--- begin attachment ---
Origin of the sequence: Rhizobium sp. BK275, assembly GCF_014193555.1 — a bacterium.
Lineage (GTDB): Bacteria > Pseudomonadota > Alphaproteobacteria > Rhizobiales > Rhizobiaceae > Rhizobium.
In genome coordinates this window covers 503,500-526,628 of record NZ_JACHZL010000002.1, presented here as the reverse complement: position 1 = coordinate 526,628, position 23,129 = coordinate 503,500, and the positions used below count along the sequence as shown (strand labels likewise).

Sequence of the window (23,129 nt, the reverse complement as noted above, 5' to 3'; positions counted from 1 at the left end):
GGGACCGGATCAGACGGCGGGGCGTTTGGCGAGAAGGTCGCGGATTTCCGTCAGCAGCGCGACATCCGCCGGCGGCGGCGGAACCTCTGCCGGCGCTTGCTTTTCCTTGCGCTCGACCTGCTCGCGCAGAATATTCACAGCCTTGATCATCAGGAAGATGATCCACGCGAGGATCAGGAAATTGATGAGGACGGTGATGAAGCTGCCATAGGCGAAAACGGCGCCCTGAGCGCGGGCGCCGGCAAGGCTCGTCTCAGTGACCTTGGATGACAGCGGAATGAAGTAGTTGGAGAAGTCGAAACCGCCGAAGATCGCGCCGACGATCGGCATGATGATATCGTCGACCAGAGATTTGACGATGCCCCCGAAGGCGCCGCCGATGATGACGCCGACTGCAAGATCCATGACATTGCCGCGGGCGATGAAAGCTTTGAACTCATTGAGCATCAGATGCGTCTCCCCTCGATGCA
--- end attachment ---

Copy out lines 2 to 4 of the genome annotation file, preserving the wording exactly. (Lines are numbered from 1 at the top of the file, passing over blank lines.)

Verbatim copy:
Lineage (GTDB): Bacteria > Pseudomonadota > Alphaproteobacteria > Rhizobiales > Rhizobiaceae > Rhizobium.
In genome coordinates this window covers 503,500-526,628 of record NZ_JACHZL010000002.1, presented here as the reverse complement: position 1 = coordinate 526,628, position 23,129 = coordinate 503,500, and the positions used below count along the sequence as shown (strand labels likewise).

Sequence of the window (23,129 nt, the reverse complement as noted above, 5' to 3'; positions counted from 1 at the left end):